As I mentioned earlier, the NACD’s Certification of Professional Directorship is more a resume-enhancer and opportunity for continued education than an assessment. Other well-respected programs are similar. The Harvard Business School’s Corporate Director Certificate, for example, posits itself as a “meaningful credential that signifies your ongoing dedication to professional development and the breadth of your learning.” Both credentials can be useful for corporate directors. But they do not provide a standard of expected competency as the Uniform CPA Examination does.

I believe that there would be benefits from a national, unified standard for corporate director certification. A new national examination for corporate directors might encompass corporate governance, leadership and organizational structure, accounting and controls, corporate finance, sales and marketing, and ethics, as well as require a set number of hours for continuing education annually.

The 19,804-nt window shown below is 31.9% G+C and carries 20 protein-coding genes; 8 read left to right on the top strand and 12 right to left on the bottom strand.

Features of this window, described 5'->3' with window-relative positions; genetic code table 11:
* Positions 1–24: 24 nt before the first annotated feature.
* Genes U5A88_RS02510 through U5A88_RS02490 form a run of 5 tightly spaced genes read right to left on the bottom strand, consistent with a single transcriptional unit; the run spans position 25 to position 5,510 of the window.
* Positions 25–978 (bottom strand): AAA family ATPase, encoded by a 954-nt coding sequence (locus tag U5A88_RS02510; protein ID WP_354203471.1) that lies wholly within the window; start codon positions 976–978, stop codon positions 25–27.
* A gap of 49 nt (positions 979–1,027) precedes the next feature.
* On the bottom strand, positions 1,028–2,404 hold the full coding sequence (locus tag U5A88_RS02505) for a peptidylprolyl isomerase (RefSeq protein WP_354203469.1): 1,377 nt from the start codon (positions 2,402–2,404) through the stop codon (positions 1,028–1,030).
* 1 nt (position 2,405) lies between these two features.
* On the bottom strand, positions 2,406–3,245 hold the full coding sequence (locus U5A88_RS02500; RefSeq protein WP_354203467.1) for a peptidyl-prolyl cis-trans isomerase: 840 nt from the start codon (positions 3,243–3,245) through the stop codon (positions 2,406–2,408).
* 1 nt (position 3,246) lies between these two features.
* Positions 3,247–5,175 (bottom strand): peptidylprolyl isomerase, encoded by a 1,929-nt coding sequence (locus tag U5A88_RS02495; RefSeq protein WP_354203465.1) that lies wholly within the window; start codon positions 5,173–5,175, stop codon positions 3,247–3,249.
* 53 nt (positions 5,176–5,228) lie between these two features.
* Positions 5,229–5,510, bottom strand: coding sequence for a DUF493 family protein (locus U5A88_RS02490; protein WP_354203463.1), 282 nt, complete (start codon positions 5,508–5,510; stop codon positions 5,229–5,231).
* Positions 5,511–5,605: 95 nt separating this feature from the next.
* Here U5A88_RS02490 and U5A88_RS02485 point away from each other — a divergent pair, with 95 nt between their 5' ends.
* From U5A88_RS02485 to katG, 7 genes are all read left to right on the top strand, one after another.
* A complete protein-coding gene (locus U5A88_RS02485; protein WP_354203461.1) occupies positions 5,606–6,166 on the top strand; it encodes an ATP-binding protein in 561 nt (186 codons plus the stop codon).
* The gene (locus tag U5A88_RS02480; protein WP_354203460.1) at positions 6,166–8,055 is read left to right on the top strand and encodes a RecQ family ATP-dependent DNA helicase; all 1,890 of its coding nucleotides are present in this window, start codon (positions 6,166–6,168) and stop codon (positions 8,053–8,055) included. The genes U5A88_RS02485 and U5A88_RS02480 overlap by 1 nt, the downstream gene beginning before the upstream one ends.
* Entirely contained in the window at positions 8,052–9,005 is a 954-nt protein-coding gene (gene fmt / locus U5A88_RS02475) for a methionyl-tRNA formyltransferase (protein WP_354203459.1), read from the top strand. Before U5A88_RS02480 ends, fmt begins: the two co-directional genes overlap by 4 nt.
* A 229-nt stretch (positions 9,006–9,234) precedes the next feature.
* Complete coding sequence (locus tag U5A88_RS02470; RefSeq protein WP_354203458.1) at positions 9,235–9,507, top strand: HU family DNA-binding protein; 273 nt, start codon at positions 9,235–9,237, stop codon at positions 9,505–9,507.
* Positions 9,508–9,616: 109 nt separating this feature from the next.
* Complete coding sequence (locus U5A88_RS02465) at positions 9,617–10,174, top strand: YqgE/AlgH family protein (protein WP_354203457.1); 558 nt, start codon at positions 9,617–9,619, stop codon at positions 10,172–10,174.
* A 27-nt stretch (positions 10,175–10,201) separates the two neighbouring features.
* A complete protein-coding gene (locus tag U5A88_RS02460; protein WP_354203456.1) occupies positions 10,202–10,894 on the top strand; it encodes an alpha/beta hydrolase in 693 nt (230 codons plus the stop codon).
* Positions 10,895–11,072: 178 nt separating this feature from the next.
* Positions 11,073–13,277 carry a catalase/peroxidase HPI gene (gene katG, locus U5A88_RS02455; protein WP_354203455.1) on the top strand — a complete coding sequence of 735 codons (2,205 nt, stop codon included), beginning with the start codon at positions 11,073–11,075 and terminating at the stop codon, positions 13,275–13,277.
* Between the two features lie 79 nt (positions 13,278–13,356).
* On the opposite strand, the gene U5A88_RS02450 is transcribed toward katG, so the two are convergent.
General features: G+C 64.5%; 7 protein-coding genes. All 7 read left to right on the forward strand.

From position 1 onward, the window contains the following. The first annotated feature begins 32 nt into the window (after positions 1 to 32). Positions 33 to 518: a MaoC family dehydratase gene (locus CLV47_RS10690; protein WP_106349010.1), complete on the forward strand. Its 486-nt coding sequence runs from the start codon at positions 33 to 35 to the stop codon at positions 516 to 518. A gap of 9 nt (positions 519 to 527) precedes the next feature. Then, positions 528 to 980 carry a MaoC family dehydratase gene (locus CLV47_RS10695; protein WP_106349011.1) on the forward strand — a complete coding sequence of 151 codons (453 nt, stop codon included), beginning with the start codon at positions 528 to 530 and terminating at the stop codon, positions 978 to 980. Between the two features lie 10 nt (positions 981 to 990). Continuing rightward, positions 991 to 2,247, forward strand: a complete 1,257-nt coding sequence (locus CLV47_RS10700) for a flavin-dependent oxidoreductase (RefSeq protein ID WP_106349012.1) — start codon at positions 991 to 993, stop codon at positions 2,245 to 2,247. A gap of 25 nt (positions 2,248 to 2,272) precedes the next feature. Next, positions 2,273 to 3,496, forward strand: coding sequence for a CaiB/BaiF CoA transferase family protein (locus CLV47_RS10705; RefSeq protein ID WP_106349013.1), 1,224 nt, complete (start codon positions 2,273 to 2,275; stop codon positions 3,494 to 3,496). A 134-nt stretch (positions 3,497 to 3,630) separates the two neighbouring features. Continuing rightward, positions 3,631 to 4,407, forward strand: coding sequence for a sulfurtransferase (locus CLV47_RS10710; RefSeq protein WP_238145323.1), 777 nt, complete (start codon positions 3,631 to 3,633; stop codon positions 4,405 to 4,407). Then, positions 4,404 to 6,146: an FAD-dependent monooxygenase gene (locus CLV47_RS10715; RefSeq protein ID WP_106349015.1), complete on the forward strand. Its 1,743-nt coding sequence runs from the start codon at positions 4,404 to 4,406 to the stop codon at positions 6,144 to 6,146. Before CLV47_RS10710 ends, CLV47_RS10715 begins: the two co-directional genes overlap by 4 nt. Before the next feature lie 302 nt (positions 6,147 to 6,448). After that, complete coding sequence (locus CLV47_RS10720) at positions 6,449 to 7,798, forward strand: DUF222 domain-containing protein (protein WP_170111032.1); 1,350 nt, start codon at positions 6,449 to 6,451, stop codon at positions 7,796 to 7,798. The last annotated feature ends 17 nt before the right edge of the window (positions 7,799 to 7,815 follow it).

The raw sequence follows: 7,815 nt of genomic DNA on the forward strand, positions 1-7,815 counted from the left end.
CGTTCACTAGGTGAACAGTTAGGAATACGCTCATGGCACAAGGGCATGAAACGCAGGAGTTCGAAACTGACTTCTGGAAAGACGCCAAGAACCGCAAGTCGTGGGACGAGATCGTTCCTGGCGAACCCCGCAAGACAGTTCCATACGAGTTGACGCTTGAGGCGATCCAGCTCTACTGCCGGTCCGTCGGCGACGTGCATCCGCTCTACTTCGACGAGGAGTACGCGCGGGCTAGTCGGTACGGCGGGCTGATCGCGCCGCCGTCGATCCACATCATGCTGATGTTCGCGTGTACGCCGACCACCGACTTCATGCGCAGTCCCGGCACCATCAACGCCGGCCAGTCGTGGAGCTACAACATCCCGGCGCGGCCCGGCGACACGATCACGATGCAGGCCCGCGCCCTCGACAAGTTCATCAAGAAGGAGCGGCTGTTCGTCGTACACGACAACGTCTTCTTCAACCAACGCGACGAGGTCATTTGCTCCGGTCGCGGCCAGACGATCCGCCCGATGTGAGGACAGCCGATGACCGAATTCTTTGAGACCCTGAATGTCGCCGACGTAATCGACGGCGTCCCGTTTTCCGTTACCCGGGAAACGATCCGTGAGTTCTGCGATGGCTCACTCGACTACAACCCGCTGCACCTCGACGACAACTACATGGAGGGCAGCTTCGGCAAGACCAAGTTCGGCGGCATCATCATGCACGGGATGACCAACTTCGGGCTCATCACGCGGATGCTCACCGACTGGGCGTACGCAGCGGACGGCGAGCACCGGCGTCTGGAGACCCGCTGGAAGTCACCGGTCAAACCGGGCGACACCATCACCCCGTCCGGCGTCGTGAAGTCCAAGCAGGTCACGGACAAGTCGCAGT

Director education programs and even certificates are beneficial. They provide continued learning and help directors be more effective. However, these programs do not provide the far-reaching benefits that a nationally-accepted certification process would provide. As accountants, nurses, and even cosmetologists require certification, it seems only logical that directors of public companies be certified.

Written by Jonathan F. Foster. Have you read?
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Jonathan F. Foster
Jonathan F. Foster has over 25 years of experience working in top-tier financial services firms as both a mergers and acquisitions advisor and a private equity investor for companies in the industrial service companies. While he currently serves as the co-founder and managing director of the financial services advisory firm Current Capital Partners LLC, he has previously held executive roles for several other private and public companies, including a “Fortune 200” automotive supplier. Beyond Jonathan’s work in executive leadership, he also provides professional insights as an expert witness in complex corporate litigation cases. Jonathan F. Foster is an opinion columnist for the CEOWORLD magazine. Follow him on Twitter or connect on LinkedIn.